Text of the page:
I'm Christopher German
Let's start with sailing...
I learned to sail over the years, but got my first experiences with a sailboat in the Sea Scouts of America as part of Ship 101 out of Stratford, CT. That lead me to attend the US Coast Guard Academy.
In the Academy, I sailed in a Luder 40 and raced with the Academy Big Boat team. I was little more than rail meat in those days having just enough knowledge to talk my way onto a boat, but having little knowledge of what to do when I got there. I might have learned more, but alas I never made it out of the Academy, for good or for bad, and transferred to the University of Connecticut.
At UCONN, I sailed with the sailing club and managed to get third in my best race ever in a fleet of three boats. If it was readily apparent at that point, racing, and I didn't quite jive.
Fast-forward past Long Shore Sailing School, Buzzards Sailing School, Battleship Cove Community Boating, and Pequot Yacht Club where I taught hundreds to sail and developed a healthy dislike of all things Yachting, which leads us to my first opus.
Connecticut Community Boating was, by far and away, the high watermark of my life before 40, and it was there that I realized (a) sailing is a pain in the ass and (b) people suck. I never got a single thank you from anyone that ever sailed at CCB and ultimately, almost killed myself in the process. The positive thing that came out of it all was that I realized that I didn't know how broken I really was.
After CCB, I had no idea what I would do, so I went sailing
I captained a 74' schooner in North Carolina for a summer and followed that up as an instructor aboard the SV Roseway. Both boats ended in hurt feelings and I found myself sitting on shore in St. Mary's Georgia wondering where I would go next.
I wandered back to North Carolina, where I met my wife-to-be and started Crystal Coast Marine Consulting, which I wish I could say was a brilliant business concept. It wasn't and ended in tragedy.
On September 14, 2018, Hurricane Florence limped across Pamlico Sound and washed the nicest boat I have ever owned, The SV Lost Boys, five miles up on the banks of the Neuse, a month after I bought her.
The Boat was ruined.
Beyond The Sea...
For the second time in my life, my world was upended by a hurricane, and I think that was when I heard the Lord say to me, "Get off the water and get a new career." And so The Charted Life was born. I first launched a streaming channel called The Charted Life Television Network.
Unfortunately, the TV channel proved ill-fated as well and caused me to break out in shingles from the stress. What's more, the first years of marriage proved equally challenging, and it became clear to me that something was wrong with me. But even a case of shingles offered a lesson to me.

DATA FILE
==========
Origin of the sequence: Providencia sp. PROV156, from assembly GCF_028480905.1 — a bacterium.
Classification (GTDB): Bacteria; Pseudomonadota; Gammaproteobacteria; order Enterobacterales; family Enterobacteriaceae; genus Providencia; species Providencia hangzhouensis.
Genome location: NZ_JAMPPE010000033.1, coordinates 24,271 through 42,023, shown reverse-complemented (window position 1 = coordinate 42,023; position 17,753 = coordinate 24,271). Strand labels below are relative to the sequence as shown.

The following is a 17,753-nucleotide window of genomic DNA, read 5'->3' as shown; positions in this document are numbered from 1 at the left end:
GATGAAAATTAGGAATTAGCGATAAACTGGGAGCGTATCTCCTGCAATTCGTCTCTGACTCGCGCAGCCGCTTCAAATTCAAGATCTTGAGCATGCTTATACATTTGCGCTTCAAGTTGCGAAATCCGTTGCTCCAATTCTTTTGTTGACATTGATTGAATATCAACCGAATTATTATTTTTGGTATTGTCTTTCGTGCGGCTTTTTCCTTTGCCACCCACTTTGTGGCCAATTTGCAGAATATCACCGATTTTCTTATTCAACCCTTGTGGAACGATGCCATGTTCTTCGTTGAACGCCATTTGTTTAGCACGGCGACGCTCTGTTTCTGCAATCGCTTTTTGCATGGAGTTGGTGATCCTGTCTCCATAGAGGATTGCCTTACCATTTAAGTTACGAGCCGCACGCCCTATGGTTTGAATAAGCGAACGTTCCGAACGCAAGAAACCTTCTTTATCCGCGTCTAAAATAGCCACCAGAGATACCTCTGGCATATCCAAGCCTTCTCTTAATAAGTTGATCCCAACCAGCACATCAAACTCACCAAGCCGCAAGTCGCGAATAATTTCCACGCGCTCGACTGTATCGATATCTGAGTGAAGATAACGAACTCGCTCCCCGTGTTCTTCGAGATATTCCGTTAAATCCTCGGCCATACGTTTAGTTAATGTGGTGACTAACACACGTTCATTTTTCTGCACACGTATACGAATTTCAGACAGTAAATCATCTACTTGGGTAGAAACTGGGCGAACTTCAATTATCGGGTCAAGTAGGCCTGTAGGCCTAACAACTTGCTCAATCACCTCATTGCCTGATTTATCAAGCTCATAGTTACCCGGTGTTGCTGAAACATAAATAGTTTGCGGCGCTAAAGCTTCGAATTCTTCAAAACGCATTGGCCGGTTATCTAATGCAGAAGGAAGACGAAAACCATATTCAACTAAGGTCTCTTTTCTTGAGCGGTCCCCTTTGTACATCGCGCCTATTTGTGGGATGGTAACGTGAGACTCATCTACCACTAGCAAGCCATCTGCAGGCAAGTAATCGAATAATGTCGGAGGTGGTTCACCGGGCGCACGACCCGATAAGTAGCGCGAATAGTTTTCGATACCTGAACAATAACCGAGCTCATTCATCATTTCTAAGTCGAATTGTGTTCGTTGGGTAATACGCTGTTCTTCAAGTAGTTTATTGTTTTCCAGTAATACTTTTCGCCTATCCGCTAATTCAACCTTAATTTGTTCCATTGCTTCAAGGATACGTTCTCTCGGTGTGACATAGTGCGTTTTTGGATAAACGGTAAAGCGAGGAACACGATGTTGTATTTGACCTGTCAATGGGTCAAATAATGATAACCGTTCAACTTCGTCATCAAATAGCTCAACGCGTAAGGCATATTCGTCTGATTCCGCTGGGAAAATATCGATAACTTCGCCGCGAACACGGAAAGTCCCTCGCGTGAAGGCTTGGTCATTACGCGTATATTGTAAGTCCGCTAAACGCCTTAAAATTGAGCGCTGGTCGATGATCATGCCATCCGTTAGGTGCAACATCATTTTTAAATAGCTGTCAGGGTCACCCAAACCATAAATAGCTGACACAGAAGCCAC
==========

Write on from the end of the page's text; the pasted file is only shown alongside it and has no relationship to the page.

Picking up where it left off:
to get better"
It was shortly after, The Charted Life TV Network died, that Jennifer read an article about a radio DJ who was undiagnosed with Asperger's. It clicked in her head that while I enjoyed being on camera and behind a mic, we shared a lot of the same challenges that the couple in the article described. The inability to communicate, the frustration at not being heard and the lack of attention to the little things.
She had me read it, and it got me thinking. I decided that "I want to get better."
I made an appointment to get tested for Aspergers and sure enough, it came back that something was wrong. The results showed evidence of ADHD and Executive Functioning Disorder. That's when the pieces all seemed to start to fall in place.
Go West, Young Man, Go West!
We piled two dogs, four cats, and all our most necessary provisions into a 31' travel trailer and headed from Beaufort, NC to Bullfrog, UT.
Looking back, I always knew I didn't fit in. Whether it was social situations, relationships, work life, or school. I never quite measured up.
In grade school, I was the kid who couldn't finish his work, had a mess in my locker, and always got crap about my bad handwriting. In social situations, I was the guy who would randomly walk out in the middle of a conversation. In relationships, I mastered the art of not listening and being awkward.
It never quite occurred to me that all these things were connected. But when I found out that the reason I quit media to go sailing was because I was profoundly ADHD and undiagnosed, I got really mad.
How was it possible that after nearly 20 years of education not one teacher ever noticed my issues?
I was angry. I was resentful. How did I miss out on the life that I was supposed to have as an author, a director or a journalist?
How would I get that back?
I was pissed.
For a while, I even resented the fact that I became a sailor and captain.
I got a doctor to properly prescribe medication, a therapist to work on modifying my behavior, and my wife agreed to be my coach. It takes a team to navigate life with adult ADHD.
It took three years living in the desert in poverty, a half dozen podcasts, two novels, a boatload of therapy and meds, and a tour of duty on a boat in Alaska before I could work my way back to a full-time job.
For nearly a decade, I wandered around looking for full-time work. I wrote for a few fly-by-night publications and played with a camera on the side, but no one would give me a chance with a full-time paycheck, days off or benefits, and most importantly, weekends to myself. The idea of driving a boat one more Saturday in my life began to sicken me. I needed to get off the water once and for all. And it took a short jaunt at Quinault Lake, another at Crater Lake, and finally, News Director Chris came to life in Klamath Falls, Oregon.
I am now the News Director at KAGO News and MYBasin.com. I write a daily set of news stories for broadcast and web, I produce a series of interviews with local leaders, and I am working on filming my first documentary.